Why Responsive Design Is So Important To Employee Training
Not just employees, but everyone, are increasingly relying on smartphones and tablets as their preferred means of accessing the Internet. This holds true for employees who are utilizing online training as well. The use of a tablet or a smartphone as a training device lets employees access content anywhere, learn in the way they feel most comfortable and refer back to training when necessary.
These are all factors that improve the impact and effectiveness of training, so why not make content with these goals in mind? By creating responsive training, you’re going to improve your return on investment and streamline the training process.
You’re also saving your time because you’re creating one single e-Learning course that can be translated adequately over a variety of devices. You can have one version of content not only for distribution, but also one single point of tracking employee training attendance and completion, and if you have training that moves across a variety of devices, referred to as sequential screening, this becomes easier with responsive design as well.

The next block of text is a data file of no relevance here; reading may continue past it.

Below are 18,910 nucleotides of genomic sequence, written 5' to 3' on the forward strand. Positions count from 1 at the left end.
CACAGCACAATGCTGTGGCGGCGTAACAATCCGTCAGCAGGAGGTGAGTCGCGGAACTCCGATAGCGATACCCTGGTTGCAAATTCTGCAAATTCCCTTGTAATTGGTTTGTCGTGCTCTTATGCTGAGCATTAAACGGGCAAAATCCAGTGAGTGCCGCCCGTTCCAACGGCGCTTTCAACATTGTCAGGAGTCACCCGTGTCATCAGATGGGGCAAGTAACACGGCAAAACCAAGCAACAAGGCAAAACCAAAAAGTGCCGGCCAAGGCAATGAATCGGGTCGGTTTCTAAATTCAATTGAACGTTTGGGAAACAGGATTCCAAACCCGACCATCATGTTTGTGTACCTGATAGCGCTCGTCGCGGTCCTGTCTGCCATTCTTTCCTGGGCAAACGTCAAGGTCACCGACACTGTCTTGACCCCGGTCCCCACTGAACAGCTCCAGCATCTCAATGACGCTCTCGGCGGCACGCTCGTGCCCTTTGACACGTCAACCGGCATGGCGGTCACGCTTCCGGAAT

In some cases, employees may need or want to utilize second screen learning, which means they initially participate in training on their desktop or laptop computer, but they can then refer to their mobile device later, perhaps to a particular point of training they haven’t yet grasped, or as a refresher.
Users tend to respond more favorably to the inherent features of responsive design because they’re simpler. There’s less scrolling and information feels like it’s being presented in a more visually appealing, streamlined and manageable way. These are just some of the inherent aspects of responsive design. There are less unnecessary things like clicking next to continue on to the next screen—instead, there’s more scrolling, which is something learners tend to favor.
Responsive e-Learning design is cost effective since it minimizes the initial investments needed to create training, as well as the associated costs of distribution.